Andrej Tozon's blog

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Adventures in Calculus, pt. 2: A Letter to Santa

In previous adventure, we built a simple calculator with some help of DataTables and data binding. Today, with holidays right behind the corner, we'll write a letter to Santa, using the same tools.

DataTable's expressions can include other columns' values and they are not limited to numeric values - they have much power in text operations too. For this example, we'll build a simple tool to transform raw input data to a nice letter to Santa.

Again, we'll create our base calculation class and call it SantaTemplateCalculator. In it's constructor, we'll create a DataTable like in a previous example, with some extra columns, which will represent the data we're going to input:

table.Columns.Add("Name", typeof(string));
table.Columns.Add("Gender", typeof(string));
table.Columns.Add("Behavior", typeof(string));
table.Columns.Add("List", typeof(string));

We'll also expose this fields as properties:

public string Name
    get { return (string)row["Name"]; }
    set { row["Name"] = value; }


Then we'll build a three-part form:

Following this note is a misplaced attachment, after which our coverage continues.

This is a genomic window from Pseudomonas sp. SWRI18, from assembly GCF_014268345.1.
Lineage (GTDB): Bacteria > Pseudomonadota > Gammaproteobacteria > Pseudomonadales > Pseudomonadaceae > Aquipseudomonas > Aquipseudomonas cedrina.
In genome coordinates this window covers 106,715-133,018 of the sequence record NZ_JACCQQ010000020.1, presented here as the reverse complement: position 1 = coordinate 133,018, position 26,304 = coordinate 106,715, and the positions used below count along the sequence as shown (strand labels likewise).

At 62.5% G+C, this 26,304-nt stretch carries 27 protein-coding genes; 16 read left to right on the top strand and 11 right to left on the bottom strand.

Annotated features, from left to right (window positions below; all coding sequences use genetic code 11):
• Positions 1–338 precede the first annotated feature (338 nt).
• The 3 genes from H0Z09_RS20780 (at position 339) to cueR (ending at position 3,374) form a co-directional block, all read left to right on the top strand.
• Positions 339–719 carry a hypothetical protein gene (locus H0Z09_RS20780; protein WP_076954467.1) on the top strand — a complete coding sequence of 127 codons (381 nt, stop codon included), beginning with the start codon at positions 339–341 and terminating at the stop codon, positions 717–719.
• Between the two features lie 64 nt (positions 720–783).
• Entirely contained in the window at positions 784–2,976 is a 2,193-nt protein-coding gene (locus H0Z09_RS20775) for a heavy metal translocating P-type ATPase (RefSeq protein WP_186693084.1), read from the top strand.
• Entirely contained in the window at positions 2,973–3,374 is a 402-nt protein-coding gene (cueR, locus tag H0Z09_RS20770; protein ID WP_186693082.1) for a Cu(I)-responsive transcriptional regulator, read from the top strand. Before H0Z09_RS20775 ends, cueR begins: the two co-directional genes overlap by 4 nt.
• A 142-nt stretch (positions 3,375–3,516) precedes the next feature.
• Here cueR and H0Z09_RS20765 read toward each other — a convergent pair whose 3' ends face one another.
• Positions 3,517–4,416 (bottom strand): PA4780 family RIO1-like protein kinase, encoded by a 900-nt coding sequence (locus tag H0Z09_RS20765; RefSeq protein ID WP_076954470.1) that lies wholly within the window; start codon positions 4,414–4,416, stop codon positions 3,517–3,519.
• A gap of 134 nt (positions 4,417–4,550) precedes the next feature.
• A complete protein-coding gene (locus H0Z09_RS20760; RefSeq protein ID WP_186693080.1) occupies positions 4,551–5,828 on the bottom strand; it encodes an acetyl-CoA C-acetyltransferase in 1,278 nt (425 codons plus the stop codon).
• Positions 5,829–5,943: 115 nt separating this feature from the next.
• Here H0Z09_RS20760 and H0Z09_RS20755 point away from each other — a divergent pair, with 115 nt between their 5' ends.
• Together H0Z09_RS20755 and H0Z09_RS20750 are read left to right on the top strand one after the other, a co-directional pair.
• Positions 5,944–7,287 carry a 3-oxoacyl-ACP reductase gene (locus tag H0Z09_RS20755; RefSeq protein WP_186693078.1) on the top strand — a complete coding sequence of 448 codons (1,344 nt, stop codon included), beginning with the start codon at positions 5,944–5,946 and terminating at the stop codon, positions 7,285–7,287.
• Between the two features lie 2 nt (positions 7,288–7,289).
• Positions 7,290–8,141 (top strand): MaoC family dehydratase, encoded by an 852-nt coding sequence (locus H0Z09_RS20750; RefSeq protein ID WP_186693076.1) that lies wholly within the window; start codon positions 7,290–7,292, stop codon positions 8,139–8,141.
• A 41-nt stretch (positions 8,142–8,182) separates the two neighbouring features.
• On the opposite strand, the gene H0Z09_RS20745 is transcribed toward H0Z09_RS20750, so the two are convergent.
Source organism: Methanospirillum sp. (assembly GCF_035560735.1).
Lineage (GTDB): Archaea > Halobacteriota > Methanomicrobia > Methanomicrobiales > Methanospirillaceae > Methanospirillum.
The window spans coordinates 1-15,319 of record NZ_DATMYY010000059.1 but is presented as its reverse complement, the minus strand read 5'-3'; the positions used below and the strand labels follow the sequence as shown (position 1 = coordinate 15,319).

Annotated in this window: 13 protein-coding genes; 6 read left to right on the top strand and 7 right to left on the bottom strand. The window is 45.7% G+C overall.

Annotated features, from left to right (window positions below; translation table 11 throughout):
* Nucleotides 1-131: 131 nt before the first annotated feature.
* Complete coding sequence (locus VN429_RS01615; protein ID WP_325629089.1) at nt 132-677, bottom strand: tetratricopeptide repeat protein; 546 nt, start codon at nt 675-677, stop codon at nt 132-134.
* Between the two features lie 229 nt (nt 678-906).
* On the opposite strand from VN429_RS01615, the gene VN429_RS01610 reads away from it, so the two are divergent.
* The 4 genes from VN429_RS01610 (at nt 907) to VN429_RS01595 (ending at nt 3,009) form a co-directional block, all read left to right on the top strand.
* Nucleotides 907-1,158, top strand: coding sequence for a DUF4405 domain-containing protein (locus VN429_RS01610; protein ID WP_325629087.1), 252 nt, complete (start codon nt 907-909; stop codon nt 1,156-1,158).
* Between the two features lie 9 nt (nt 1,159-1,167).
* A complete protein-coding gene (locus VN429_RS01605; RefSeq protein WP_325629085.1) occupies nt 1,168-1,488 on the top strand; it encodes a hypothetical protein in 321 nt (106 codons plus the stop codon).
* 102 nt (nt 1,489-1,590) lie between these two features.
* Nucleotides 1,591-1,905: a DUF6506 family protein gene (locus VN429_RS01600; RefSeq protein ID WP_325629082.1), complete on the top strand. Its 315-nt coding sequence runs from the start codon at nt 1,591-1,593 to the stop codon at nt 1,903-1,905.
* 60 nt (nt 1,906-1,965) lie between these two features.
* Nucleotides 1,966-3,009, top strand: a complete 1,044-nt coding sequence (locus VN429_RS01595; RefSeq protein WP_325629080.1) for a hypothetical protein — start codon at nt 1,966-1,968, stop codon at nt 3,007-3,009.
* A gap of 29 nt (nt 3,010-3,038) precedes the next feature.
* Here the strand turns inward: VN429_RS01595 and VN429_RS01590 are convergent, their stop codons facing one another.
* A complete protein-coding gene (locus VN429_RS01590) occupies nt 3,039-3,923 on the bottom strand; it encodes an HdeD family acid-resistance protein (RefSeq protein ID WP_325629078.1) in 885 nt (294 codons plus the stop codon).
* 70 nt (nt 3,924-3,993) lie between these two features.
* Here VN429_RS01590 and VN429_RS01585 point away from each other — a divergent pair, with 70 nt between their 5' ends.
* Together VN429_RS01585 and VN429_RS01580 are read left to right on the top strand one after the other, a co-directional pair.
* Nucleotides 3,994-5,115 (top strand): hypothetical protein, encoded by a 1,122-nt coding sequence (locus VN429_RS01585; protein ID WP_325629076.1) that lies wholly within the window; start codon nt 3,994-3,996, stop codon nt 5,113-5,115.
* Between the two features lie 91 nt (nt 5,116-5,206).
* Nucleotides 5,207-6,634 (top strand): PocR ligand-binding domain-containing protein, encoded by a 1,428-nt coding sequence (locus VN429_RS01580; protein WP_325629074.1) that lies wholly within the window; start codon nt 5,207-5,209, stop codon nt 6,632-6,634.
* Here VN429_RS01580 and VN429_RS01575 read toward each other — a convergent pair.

The left-hand side part contains input fields, which we'll bind to our SantaTemplateCalculator class' properties. The middle part serves as a template and is bound to Expression property of our output column. And the value of this output column is shown as a finished letter in the right-hand side label.

Here's a few lines of code to databind our input fields to the SantaTemplateCalculator class:

name.DataBindings.Add("Text", calculator, "Name", true, DataSourceUpdateMode.OnPropertyChanged);
gender.DataBindings.Add("Text", calculator, "Gender", true, DataSourceUpdateMode.OnPropertyChanged);
behavior.DataBindings.Add("Text", calculator, "Behavior", true, DataSourceUpdateMode.OnPropertyChanged);
list.DataBindings.Add("Text", calculator, "List", true, DataSourceUpdateMode.OnPropertyChanged);

If you take a closer look at the template, you'll see nothing but basic string concatenation and references to some variables - these are the names of DataColumns we added to the DataTable.